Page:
Dolby Theatre to make Noise With New Sound System
Hollywood's Kodak Theatre is getting a major makeover in time for the world premiere of Disney/Pixar's Brave, which the Los Angeles Film Festival is hosting on June 18. Gone is the name Kodak itself, a victim of the Eastman Kodak Co.'s bankruptcy filing. Instead, the theater will carry the name of Dolby, now that the audio company Dolby Laboratories has secured naming rights for the next 20 years.
It's inside the theater that most of the changes are taking place. Dolby has installed a new 60-by-32-foot screen, Dolby 3D system and two Christie 4K projectors. But it's not what moviegoers see, it's what they will hear that will be dramatically different.
Dolby is installing Atmos, its new immersive sound system that uses a total of 77 speakers, in the theater, which also serves as home to the annual Academy Awards show. It's a big job, since the rechristened Dolby Theatre contains 180,000 square feet and boasts an 86-foot-high ceiling. "It's gigantic, so getting audio coverage is challenging," says Dolby's David W. Gray. "In the most simplistic form, the challenge is to ensure the dialogue is correct everywhere people are seated. You want to hear the left surround speakers if you are sitting on the right -- and that is a very big room."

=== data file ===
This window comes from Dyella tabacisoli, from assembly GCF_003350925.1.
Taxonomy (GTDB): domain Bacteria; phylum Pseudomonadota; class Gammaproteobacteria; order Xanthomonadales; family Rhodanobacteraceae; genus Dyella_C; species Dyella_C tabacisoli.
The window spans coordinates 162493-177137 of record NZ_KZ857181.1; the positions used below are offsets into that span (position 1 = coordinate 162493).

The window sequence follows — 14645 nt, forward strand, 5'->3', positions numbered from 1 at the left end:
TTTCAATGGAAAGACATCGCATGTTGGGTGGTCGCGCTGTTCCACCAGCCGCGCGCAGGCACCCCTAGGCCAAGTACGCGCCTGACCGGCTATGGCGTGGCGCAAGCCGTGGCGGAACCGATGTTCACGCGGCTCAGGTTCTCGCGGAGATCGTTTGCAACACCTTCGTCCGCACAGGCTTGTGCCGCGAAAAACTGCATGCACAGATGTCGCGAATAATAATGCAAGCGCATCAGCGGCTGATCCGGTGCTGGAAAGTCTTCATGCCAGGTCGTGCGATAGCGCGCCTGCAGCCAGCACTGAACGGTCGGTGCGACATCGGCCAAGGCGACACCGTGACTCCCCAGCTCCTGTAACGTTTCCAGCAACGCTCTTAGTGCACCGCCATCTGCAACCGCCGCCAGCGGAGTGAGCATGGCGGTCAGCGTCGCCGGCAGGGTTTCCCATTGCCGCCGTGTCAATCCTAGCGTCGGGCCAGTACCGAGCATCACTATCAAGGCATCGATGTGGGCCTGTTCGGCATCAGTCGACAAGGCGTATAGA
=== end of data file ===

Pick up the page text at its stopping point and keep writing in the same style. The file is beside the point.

And there's an even bigger hurdle: Six days a week, the Cirque du Soleil currently performs its show Iris at the theater, where performers fly out over the audience. Fortunately, while 22 speakers will be suspended high above the orchestra on two specially-designed 50-foot, 1,400-pound trusses, the trusses also can be moved when the high-flying aerialists are performing -- so there won't be mid-air collisions a la Broadway's Spider-Man: Turn Off the Dark.